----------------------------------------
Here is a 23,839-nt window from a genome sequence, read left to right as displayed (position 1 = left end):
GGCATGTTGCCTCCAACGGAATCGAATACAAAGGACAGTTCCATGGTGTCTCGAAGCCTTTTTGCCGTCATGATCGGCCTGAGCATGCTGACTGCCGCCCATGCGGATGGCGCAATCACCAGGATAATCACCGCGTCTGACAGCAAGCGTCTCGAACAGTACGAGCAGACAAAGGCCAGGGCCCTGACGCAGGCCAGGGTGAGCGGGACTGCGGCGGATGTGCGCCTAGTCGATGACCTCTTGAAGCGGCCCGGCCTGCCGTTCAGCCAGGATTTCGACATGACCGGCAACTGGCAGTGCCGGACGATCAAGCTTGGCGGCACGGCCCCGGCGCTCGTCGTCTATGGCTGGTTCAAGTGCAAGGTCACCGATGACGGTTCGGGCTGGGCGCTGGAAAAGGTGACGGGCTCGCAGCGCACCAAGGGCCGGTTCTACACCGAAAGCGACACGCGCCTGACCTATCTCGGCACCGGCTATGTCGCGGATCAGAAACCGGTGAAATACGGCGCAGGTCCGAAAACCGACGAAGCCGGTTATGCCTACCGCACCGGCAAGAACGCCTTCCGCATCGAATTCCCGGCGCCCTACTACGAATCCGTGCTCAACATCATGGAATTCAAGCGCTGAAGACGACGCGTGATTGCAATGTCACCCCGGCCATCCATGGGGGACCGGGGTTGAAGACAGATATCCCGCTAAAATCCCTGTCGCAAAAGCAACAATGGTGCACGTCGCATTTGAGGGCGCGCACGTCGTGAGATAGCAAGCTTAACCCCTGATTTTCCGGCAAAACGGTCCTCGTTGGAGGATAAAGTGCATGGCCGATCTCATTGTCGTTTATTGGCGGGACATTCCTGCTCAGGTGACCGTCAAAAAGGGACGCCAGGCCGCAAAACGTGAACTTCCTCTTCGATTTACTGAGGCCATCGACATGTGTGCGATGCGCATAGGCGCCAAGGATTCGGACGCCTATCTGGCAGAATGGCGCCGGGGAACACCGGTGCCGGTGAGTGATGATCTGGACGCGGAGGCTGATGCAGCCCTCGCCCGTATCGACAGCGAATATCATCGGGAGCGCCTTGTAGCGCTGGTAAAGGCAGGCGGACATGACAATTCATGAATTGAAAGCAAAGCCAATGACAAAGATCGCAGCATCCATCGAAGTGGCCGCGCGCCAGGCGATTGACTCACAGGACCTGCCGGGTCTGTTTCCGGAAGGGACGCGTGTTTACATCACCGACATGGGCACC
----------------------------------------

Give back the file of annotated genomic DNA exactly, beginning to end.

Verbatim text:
Here is a 23,839-nt window from a genome sequence, read left to right as displayed (position 1 = left end):
GGCATGTTGCCTCCAACGGAATCGAATACAAAGGACAGTTCCATGGTGTCTCGAAGCCTTTTTGCCGTCATGATCGGCCTGAGCATGCTGACTGCCGCCCATGCGGATGGCGCAATCACCAGGATAATCACCGCGTCTGACAGCAAGCGTCTCGAACAGTACGAGCAGACAAAGGCCAGGGCCCTGACGCAGGCCAGGGTGAGCGGGACTGCGGCGGATGTGCGCCTAGTCGATGACCTCTTGAAGCGGCCCGGCCTGCCGTTCAGCCAGGATTTCGACATGACCGGCAACTGGCAGTGCCGGACGATCAAGCTTGGCGGCACGGCCCCGGCGCTCGTCGTCTATGGCTGGTTCAAGTGCAAGGTCACCGATGACGGTTCGGGCTGGGCGCTGGAAAAGGTGACGGGCTCGCAGCGCACCAAGGGCCGGTTCTACACCGAAAGCGACACGCGCCTGACCTATCTCGGCACCGGCTATGTCGCGGATCAGAAACCGGTGAAATACGGCGCAGGTCCGAAAACCGACGAAGCCGGTTATGCCTACCGCACCGGCAAGAACGCCTTCCGCATCGAATTCCCGGCGCCCTACTACGAATCCGTGCTCAACATCATGGAATTCAAGCGCTGAAGACGACGCGTGATTGCAATGTCACCCCGGCCATCCATGGGGGACCGGGGTTGAAGACAGATATCCCGCTAAAATCCCTGTCGCAAAAGCAACAATGGTGCACGTCGCATTTGAGGGCGCGCACGTCGTGAGATAGCAAGCTTAACCCCTGATTTTCCGGCAAAACGGTCCTCGTTGGAGGATAAAGTGCATGGCCGATCTCATTGTCGTTTATTGGCGGGACATTCCTGCTCAGGTGACCGTCAAAAAGGGACGCCAGGCCGCAAAACGTGAACTTCCTCTTCGATTTACTGAGGCCATCGACATGTGTGCGATGCGCATAGGCGCCAAGGATTCGGACGCCTATCTGGCAGAATGGCGCCGGGGAACACCGGTGCCGGTGAGTGATGATCTGGACGCGGAGGCTGATGCAGCCCTCGCCCGTATCGACAGCGAATATCATCGGGAGCGCCTTGTAGCGCTGGTAAAGGCAGGCGGACATGACAATTCATGAATTGAAAGCAAAGCCAATGACAAAGATCGCAGCATCCATCGAAGTGGCCGCGCGCCAGGCGATTGACTCACAGGACCTGCCGGGTCTGTTTCCGGAAGGGACGCGTGTTTACATCACCGACATGGGCACC